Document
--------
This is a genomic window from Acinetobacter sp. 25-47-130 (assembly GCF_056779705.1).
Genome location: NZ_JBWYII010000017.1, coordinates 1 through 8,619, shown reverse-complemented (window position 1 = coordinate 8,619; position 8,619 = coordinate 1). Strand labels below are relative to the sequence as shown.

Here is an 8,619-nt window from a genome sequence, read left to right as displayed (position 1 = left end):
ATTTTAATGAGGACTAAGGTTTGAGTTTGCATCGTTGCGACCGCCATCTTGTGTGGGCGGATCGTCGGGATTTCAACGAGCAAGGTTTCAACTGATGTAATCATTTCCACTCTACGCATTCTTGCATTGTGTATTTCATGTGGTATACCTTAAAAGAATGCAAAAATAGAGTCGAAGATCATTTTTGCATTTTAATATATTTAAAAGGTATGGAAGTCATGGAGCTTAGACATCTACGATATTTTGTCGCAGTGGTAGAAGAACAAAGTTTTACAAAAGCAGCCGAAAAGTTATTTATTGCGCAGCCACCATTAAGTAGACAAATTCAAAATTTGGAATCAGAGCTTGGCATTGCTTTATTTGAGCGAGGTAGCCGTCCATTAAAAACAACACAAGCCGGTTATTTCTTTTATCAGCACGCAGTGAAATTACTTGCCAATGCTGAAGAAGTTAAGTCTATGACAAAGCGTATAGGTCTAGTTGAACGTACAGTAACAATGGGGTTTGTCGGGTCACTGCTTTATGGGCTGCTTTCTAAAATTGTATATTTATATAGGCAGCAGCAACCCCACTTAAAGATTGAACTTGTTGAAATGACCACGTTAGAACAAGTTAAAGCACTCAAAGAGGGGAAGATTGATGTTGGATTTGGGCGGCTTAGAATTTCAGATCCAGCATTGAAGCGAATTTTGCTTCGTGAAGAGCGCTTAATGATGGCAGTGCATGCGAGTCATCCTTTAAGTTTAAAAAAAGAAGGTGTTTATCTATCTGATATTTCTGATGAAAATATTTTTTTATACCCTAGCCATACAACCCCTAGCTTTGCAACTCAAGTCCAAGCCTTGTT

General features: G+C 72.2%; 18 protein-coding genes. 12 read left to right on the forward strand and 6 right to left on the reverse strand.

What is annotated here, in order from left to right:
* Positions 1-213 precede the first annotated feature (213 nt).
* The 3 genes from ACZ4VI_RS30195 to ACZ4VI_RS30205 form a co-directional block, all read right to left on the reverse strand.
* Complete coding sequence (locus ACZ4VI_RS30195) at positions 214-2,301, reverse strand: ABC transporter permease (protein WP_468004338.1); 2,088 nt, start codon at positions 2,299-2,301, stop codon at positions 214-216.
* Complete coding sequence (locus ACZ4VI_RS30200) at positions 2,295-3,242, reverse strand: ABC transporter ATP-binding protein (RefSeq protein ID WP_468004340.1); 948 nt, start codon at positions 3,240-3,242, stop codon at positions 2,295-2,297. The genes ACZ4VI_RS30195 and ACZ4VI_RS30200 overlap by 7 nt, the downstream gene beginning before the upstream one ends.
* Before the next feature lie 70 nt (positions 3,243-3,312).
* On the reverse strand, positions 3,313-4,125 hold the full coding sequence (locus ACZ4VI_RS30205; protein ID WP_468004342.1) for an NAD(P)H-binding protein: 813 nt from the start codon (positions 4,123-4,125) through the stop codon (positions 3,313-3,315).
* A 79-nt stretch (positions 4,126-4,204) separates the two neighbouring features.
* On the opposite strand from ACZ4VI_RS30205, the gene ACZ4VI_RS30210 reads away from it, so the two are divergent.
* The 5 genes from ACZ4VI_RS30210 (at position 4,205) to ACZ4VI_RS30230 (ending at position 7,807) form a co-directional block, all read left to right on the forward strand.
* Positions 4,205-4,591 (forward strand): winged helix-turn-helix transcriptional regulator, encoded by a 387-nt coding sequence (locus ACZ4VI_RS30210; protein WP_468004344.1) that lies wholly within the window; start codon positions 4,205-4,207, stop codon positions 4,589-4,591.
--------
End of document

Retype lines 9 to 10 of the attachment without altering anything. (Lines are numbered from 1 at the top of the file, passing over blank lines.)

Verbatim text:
* Complete coding sequence (locus ACZ4VI_RS30195) at positions 214-2,301, reverse strand: ABC transporter permease (protein WP_468004338.1); 2,088 nt, start codon at positions 2,299-2,301, stop codon at positions 214-216.
* Complete coding sequence (locus ACZ4VI_RS30200) at positions 2,295-3,242, reverse strand: ABC transporter ATP-binding protein (RefSeq protein ID WP_468004340.1); 948 nt, start codon at positions 3,240-3,242, stop codon at positions 2,295-2,297. The genes ACZ4VI_RS30195 and ACZ4VI_RS30200 overlap by 7 nt, the downstream gene beginning before the upstream one ends.